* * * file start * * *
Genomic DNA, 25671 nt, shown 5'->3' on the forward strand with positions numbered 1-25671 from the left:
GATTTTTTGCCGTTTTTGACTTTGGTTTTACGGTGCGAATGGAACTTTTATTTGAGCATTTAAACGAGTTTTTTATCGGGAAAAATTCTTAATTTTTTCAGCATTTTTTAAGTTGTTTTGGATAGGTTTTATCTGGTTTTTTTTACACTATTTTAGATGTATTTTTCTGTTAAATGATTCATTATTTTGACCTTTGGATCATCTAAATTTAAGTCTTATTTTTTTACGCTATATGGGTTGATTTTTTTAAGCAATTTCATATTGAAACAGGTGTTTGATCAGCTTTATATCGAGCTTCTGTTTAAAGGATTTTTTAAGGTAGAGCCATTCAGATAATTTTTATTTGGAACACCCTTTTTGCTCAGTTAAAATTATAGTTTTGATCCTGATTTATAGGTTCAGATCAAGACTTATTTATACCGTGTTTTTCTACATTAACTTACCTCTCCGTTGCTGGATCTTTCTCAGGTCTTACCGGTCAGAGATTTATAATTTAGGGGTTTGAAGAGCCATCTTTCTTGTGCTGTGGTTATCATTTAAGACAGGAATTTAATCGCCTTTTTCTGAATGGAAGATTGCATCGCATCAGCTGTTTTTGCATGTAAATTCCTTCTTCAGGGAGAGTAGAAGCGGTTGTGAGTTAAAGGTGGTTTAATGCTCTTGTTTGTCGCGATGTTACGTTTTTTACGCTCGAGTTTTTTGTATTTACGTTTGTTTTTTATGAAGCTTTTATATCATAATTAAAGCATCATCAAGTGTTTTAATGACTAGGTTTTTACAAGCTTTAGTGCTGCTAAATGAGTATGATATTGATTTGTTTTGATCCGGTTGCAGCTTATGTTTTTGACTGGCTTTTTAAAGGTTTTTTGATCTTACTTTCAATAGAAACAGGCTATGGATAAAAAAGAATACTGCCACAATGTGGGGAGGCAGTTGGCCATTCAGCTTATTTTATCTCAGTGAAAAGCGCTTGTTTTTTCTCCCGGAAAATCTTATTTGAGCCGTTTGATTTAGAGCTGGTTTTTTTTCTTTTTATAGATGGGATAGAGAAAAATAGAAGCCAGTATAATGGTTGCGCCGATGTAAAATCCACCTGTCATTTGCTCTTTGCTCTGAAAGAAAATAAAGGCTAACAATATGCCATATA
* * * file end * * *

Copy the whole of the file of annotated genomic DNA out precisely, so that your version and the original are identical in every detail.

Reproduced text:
Genomic DNA, 25671 nt, shown 5'->3' on the forward strand with positions numbered 1-25671 from the left:
GATTTTTTGCCGTTTTTGACTTTGGTTTTACGGTGCGAATGGAACTTTTATTTGAGCATTTAAACGAGTTTTTTATCGGGAAAAATTCTTAATTTTTTCAGCATTTTTTAAGTTGTTTTGGATAGGTTTTATCTGGTTTTTTTTACACTATTTTAGATGTATTTTTCTGTTAAATGATTCATTATTTTGACCTTTGGATCATCTAAATTTAAGTCTTATTTTTTTACGCTATATGGGTTGATTTTTTTAAGCAATTTCATATTGAAACAGGTGTTTGATCAGCTTTATATCGAGCTTCTGTTTAAAGGATTTTTTAAGGTAGAGCCATTCAGATAATTTTTATTTGGAACACCCTTTTTGCTCAGTTAAAATTATAGTTTTGATCCTGATTTATAGGTTCAGATCAAGACTTATTTATACCGTGTTTTTCTACATTAACTTACCTCTCCGTTGCTGGATCTTTCTCAGGTCTTACCGGTCAGAGATTTATAATTTAGGGGTTTGAAGAGCCATCTTTCTTGTGCTGTGGTTATCATTTAAGACAGGAATTTAATCGCCTTTTTCTGAATGGAAGATTGCATCGCATCAGCTGTTTTTGCATGTAAATTCCTTCTTCAGGGAGAGTAGAAGCGGTTGTGAGTTAAAGGTGGTTTAATGCTCTTGTTTGTCGCGATGTTACGTTTTTTACGCTCGAGTTTTTTGTATTTACGTTTGTTTTTTATGAAGCTTTTATATCATAATTAAAGCATCATCAAGTGTTTTAATGACTAGGTTTTTACAAGCTTTAGTGCTGCTAAATGAGTATGATATTGATTTGTTTTGATCCGGTTGCAGCTTATGTTTTTGACTGGCTTTTTAAAGGTTTTTTGATCTTACTTTCAATAGAAACAGGCTATGGATAAAAAAGAATACTGCCACAATGTGGGGAGGCAGTTGGCCATTCAGCTTATTTTATCTCAGTGAAAAGCGCTTGTTTTTTCTCCCGGAAAATCTTATTTGAGCCGTTTGATTTAGAGCTGGTTTTTTTTCTTTTTATAGATGGGATAGAGAAAAATAGAAGCCAGTATAATGGTTGCGCCGATGTAAAATCCACCTGTCATTTGCTCTTTGCTCTGAAAGAAAATAAAGGCTAACAATATGCCATATA